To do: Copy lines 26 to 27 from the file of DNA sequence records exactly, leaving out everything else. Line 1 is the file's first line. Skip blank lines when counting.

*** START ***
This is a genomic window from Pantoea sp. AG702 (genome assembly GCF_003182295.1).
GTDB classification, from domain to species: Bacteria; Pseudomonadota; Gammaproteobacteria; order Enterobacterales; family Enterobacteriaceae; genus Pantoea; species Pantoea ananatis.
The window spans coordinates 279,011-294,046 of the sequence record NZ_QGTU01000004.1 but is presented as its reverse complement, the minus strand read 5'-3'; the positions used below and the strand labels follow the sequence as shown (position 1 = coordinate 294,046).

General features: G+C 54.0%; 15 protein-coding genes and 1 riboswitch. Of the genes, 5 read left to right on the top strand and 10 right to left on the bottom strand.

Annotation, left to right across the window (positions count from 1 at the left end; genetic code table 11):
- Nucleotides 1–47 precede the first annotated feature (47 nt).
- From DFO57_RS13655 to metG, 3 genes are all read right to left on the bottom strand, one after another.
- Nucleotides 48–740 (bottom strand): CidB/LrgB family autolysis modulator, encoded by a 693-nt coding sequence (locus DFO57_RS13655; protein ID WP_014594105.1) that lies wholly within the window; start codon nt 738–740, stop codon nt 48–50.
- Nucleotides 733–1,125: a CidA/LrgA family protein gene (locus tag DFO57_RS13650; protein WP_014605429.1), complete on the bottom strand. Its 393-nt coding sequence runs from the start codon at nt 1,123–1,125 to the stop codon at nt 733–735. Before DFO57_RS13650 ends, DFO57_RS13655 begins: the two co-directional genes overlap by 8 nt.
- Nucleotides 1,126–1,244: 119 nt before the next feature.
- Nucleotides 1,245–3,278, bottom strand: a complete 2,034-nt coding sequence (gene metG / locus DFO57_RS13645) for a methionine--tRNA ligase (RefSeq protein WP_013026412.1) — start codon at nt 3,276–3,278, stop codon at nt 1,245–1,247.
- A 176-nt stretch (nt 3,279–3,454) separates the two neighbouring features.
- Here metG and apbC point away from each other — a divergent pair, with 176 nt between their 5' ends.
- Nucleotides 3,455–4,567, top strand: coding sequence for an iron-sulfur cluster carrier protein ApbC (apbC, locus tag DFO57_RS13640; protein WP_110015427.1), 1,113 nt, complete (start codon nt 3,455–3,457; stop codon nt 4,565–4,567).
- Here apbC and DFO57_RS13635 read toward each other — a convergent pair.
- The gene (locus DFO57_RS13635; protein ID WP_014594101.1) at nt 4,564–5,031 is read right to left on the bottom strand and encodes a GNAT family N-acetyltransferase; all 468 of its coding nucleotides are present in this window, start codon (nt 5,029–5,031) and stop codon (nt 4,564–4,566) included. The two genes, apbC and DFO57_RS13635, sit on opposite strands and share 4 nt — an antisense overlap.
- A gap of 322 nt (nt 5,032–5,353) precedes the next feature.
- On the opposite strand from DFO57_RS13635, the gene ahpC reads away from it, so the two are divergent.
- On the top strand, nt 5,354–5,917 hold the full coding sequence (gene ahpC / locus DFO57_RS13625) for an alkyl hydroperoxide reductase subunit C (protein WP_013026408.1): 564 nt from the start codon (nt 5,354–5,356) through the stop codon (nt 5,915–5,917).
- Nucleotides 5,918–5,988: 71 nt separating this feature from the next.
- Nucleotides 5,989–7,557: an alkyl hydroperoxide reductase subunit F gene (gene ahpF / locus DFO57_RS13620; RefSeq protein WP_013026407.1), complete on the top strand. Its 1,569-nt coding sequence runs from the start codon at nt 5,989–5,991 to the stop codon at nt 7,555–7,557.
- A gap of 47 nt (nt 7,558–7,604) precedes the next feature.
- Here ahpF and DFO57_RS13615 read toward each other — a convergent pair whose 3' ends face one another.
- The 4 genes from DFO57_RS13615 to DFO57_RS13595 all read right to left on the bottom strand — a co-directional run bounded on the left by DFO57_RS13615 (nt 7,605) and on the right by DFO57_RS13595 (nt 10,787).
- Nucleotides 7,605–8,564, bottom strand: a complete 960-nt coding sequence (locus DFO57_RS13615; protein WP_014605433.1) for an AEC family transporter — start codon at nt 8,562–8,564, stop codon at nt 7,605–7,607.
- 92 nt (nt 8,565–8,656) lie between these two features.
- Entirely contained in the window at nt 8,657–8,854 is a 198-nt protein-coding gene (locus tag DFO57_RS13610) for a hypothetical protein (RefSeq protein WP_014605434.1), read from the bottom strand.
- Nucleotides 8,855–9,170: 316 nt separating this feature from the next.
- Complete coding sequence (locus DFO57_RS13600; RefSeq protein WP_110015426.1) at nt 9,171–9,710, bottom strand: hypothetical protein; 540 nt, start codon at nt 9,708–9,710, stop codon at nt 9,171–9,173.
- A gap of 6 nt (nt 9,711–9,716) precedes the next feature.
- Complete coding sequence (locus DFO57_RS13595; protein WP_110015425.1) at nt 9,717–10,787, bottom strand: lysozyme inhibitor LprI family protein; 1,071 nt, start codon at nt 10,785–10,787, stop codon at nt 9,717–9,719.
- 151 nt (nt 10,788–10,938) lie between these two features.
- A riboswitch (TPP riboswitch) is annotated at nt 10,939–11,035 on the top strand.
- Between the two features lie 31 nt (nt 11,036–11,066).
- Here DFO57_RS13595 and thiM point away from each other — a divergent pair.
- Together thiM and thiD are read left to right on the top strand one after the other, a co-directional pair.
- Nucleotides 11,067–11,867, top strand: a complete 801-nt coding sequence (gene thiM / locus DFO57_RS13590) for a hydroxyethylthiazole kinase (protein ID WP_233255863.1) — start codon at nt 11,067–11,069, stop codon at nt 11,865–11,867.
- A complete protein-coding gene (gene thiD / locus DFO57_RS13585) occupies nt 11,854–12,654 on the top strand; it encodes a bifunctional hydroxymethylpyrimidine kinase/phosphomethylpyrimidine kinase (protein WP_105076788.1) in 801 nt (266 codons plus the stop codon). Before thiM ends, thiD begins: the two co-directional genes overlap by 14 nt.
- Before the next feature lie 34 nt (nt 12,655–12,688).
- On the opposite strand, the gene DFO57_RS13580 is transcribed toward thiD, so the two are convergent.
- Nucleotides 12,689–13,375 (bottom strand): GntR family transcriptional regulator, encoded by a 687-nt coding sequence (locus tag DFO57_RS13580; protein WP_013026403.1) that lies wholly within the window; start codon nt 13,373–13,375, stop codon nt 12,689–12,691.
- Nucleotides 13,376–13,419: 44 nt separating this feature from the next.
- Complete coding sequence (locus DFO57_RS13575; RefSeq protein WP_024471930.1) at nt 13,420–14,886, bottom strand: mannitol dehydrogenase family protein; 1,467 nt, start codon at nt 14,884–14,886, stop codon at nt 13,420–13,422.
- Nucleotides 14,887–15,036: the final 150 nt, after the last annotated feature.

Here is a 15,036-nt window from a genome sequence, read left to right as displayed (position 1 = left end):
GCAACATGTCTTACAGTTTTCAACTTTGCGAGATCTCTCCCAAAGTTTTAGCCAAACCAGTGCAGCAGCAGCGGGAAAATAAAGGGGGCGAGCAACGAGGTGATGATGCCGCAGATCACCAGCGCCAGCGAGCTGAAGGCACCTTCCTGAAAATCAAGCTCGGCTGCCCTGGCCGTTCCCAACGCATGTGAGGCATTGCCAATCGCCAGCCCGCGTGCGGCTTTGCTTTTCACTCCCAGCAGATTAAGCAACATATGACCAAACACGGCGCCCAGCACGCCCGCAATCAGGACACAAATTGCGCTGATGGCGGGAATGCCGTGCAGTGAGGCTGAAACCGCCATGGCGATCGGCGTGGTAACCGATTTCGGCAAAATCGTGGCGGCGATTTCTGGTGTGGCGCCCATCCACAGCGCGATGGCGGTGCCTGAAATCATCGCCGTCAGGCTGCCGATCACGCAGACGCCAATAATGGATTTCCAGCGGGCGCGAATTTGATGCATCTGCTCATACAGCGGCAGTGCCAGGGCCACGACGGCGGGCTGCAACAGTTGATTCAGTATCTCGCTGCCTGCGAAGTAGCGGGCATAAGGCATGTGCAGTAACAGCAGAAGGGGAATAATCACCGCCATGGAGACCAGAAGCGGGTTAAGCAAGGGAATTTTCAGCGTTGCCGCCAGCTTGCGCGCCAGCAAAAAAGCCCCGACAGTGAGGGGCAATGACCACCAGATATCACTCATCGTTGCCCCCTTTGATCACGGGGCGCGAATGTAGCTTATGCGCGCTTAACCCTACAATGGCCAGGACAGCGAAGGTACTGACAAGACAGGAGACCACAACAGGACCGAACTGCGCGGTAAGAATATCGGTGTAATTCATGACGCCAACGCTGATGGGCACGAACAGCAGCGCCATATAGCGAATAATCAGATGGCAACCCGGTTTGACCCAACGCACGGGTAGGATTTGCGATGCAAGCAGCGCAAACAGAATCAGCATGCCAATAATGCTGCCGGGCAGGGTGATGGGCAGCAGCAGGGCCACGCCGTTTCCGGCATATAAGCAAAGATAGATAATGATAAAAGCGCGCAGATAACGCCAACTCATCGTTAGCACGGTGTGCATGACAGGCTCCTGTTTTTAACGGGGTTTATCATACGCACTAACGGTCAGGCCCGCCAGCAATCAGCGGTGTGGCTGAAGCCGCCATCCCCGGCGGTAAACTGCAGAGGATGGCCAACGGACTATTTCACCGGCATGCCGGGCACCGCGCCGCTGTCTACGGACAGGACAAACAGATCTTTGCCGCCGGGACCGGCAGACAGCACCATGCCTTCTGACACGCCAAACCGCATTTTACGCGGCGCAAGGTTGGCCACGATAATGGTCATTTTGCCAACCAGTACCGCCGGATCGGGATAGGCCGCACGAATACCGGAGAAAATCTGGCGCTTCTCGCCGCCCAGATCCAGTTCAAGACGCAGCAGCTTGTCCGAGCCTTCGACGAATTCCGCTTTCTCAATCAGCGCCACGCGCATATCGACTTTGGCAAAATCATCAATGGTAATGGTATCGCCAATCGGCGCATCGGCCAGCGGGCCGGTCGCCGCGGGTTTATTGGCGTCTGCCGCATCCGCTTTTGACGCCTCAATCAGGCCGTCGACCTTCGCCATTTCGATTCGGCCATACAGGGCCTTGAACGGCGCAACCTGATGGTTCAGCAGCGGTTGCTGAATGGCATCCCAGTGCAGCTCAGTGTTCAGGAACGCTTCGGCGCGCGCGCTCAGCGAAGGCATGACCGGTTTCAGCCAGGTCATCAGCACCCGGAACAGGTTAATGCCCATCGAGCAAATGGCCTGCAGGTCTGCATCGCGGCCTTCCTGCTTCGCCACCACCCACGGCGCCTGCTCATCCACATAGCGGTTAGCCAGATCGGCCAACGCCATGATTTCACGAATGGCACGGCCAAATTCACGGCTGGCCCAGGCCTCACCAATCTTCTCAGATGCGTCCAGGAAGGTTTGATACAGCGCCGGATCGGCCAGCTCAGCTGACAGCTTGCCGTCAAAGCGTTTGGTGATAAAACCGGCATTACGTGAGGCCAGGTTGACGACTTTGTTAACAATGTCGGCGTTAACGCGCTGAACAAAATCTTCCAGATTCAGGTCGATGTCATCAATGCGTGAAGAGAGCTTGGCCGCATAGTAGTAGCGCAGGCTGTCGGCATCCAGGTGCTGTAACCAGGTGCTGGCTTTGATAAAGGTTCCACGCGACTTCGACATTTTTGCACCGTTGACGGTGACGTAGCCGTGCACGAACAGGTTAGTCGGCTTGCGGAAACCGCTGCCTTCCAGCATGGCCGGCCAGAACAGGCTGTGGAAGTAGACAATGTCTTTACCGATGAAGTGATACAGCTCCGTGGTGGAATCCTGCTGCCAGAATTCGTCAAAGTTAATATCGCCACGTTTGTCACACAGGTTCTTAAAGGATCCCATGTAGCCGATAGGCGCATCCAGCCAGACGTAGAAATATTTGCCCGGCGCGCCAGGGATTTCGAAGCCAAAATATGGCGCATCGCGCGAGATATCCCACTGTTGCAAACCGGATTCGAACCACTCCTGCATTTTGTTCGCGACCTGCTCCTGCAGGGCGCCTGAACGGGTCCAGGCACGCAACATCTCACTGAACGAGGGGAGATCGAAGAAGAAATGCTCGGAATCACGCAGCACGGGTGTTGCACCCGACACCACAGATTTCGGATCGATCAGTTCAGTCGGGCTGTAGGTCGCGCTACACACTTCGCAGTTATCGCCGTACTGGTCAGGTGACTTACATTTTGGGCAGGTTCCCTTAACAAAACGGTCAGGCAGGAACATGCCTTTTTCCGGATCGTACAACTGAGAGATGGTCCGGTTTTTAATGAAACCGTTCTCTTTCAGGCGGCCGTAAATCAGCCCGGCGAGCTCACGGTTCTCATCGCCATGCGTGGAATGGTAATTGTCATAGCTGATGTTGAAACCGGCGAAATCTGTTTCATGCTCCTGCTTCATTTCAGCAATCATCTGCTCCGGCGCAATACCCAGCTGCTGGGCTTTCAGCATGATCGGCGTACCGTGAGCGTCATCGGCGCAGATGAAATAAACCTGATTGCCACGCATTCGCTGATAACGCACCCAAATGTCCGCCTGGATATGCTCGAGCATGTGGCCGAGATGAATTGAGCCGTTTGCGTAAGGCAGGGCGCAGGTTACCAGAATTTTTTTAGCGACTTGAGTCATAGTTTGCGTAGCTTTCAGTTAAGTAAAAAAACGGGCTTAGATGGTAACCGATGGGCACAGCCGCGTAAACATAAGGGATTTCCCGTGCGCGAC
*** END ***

- 92 nt (nt 8,565–8,656) lie between these two features.
- Entirely contained in the window at nt 8,657–8,854 is a 198-nt protein-coding gene (locus tag DFO57_RS13610) for a hypothetical protein (RefSeq protein WP_014605434.1), read from the bottom strand.